A plaque remaining from the Big Apple Night Club at West 135th Street and Seventh Avenue in Harlem.

Above, a 1934 plaque from the Big Apple Night Club at West 135th Street and Seventh Avenue in Harlem. Discarded as trash in 2006.

Recent entries:
“Running is like coffee, I’m much nicer after I’ve had one” (4/28)
“My neighbors listen to good music, whether they like it or not” (4/28)
“Why do Mexicans never cross the border in groups of three?"/"Because a sign says ‘No Trespassing.‘“ (4/28)
“What kind of magic does a vegan wizard use?"/"Soycery.” (4/28)
“Running is like coffee, I’m much nicer after I’ve had one” (4/27)
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Entry from December 25, 2012
“Like riding a bike” (once learned, never forgotten)

"Like riding a bicycle” is an expression meaning that once something is learned, it is not forgotten. “It’s like riding a bicycle, You never forget” was cited in print in 1917. “"They say it’s like riding a bicycle. Once you learn how, you never forget it” was cited in print in 1933.


Wiktionary: like riding a bike
Alternative forms
. like riding a bicycle
Adjective
like riding a bike

1. (simile) Said of skill that, once learned, is never forgotten.

Google Books
November 1917, Boys’ Life, pg. 6, col. 2:
“It’s like riding a bicycle,” Ritter argued. “You never forget.”

31 January 1932, Waterloo (IA) Sunday Courier, “Riding a Bicycle,” pg. 10, col. 7:
There are lots of other things much like riding a bicycle. There’s a “knack” to doing them. When you are trying to learn, the task seems terribly hard, but once you have conquered it, it’s as easy as pie. For this reason, you should never give up easily, no matter what you are trying to learn. There are “knacks” about doing school work and other things, just as there are about riding a bicycle. Stick to your job until you acquire these knacks, and then you will never forget them.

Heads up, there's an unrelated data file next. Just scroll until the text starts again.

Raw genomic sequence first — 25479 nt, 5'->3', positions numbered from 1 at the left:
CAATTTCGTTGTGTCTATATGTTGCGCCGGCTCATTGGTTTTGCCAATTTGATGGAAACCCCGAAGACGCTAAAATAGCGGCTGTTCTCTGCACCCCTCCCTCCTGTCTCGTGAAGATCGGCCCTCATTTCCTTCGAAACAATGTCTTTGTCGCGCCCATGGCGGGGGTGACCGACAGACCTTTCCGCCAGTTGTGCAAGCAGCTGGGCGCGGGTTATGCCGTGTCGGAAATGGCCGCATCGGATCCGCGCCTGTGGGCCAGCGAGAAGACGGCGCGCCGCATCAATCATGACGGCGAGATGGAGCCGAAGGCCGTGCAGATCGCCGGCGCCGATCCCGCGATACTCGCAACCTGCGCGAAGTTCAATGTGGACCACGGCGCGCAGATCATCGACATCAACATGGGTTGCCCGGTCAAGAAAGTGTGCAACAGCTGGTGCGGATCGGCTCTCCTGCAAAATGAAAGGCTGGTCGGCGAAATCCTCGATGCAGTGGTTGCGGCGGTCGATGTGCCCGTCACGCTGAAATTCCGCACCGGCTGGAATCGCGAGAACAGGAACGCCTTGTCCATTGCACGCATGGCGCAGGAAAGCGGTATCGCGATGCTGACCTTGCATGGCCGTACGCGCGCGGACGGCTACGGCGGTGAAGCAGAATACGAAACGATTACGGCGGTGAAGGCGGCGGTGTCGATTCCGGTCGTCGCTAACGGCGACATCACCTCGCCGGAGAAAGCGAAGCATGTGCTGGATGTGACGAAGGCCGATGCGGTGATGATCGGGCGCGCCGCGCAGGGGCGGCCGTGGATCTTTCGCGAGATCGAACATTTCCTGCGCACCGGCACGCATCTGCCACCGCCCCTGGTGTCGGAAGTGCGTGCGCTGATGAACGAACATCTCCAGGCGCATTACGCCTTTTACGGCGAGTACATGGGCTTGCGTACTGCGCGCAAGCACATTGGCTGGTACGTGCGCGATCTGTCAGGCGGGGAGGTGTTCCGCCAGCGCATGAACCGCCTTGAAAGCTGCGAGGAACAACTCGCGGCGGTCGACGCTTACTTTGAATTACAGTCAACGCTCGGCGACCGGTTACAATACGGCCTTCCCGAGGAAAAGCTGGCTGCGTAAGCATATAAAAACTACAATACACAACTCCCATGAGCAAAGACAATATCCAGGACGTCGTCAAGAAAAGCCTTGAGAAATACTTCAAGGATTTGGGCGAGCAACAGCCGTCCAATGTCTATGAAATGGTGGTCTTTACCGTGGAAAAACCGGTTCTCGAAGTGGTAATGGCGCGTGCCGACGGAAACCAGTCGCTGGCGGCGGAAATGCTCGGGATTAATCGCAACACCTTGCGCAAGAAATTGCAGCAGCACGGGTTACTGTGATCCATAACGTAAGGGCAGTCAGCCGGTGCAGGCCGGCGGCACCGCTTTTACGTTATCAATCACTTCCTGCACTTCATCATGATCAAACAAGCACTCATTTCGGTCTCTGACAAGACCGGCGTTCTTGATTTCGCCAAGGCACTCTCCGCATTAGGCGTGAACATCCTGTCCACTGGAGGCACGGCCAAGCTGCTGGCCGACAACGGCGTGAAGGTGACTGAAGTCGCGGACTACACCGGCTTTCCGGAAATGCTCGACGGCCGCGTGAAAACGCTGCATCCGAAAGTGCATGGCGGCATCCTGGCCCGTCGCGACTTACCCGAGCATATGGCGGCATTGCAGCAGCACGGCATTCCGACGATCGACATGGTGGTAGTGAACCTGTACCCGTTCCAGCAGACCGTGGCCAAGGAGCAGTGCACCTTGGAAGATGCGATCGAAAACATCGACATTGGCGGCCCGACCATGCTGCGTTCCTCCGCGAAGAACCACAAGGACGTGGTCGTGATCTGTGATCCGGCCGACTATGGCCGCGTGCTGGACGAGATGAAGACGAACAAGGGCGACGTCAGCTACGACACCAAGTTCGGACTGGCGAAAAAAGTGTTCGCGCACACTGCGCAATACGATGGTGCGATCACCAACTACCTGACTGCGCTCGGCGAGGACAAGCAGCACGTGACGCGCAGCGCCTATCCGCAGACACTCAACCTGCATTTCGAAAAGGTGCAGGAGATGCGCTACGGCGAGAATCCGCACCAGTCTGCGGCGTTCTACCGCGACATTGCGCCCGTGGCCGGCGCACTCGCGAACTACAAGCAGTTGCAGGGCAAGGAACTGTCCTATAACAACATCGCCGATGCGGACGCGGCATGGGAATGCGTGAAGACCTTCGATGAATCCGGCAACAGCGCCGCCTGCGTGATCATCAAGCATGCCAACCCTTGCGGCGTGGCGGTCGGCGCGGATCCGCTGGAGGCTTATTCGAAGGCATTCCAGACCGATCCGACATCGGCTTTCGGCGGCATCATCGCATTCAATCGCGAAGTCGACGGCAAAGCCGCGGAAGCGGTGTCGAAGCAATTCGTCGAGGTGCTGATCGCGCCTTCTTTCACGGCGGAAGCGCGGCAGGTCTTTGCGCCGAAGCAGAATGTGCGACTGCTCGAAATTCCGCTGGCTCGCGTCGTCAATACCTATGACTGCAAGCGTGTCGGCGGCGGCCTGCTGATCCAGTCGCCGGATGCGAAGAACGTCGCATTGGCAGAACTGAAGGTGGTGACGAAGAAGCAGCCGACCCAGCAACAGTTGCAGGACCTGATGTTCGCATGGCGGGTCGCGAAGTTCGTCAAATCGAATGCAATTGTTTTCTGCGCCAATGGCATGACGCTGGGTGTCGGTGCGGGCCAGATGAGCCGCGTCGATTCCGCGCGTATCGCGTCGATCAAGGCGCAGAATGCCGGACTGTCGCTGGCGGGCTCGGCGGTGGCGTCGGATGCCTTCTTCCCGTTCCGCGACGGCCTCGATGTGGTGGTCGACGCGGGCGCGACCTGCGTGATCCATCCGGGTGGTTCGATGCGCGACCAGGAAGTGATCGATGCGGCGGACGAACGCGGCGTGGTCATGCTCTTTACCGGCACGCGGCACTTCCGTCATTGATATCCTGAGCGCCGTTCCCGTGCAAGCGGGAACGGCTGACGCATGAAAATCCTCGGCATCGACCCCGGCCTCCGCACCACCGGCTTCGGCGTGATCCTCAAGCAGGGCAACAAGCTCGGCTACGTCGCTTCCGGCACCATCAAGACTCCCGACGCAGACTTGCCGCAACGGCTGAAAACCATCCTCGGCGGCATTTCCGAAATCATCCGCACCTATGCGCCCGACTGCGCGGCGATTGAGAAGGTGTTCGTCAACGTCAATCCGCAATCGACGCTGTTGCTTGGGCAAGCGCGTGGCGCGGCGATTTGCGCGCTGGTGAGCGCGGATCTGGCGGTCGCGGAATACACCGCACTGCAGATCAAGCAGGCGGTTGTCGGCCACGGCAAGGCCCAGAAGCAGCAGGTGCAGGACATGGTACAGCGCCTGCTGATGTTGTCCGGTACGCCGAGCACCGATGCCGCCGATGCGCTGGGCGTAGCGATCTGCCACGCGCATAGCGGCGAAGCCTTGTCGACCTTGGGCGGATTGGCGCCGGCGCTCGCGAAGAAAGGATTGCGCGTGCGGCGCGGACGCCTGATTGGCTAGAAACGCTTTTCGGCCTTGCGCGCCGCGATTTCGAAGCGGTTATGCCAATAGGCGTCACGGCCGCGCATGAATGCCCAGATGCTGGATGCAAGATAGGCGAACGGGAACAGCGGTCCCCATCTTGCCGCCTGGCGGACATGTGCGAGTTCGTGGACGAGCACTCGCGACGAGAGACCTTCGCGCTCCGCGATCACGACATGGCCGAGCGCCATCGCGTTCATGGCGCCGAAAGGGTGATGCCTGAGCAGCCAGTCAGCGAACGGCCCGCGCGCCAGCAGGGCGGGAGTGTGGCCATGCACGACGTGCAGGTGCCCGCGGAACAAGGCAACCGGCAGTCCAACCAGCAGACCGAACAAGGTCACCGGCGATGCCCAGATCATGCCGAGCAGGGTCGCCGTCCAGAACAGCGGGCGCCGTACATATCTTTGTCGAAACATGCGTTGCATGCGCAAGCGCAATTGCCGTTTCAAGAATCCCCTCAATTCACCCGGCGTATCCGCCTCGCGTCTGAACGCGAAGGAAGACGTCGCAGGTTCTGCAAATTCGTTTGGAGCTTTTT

7 May 1933, Springfield (MA) Sunday Union and Republican, “Trouble with Roller Skates Is They Roll” by Weare Holbrook, pg. 5E, col. 7:
“They say it’s like riding a bicycle,” I muttered encouragingly. “Once you learn how, you never forget it.”

Google Books
Something Short and Sweet
By Herbert Ernest Bates
London: Cape
1937
Pg. 98:
“Shorthand’s like riding a bike. Once you can you always can.”

Google BOoks
April 1939, Boys’ Life, pg. 16, col. 3:
Learning the code is like riding a bike — once you know it you will never forget it—you may lose speed but you will never forget.

26 August 1956, New York (NY) Times, “Fans here laud spry old-timers” by Ernest Sisto, pg. S1:
“See it s like riding a bicycle. Once you learn how, you never forget,” said Robbie as he strode majestically back to the dugout.

Google Books
January 1958, Popular Mechanics, pg. 150, col. 1:
Firing the Ml must be like riding a bicycle — once learned, it’s not forgotten.

Google News Archive
28 May 1974, St. Joseph (MO) News-Press, “Cards’ Curtis Finds Mark Against Dodgers,” pg. 2B, col. 5:
“It’s not like riding a bike, something that once you learn you don’t forget,” he cautioned, however.

Posted by Barry Popik
New York CityTransportation • Tuesday, December 25, 2012 • Permalink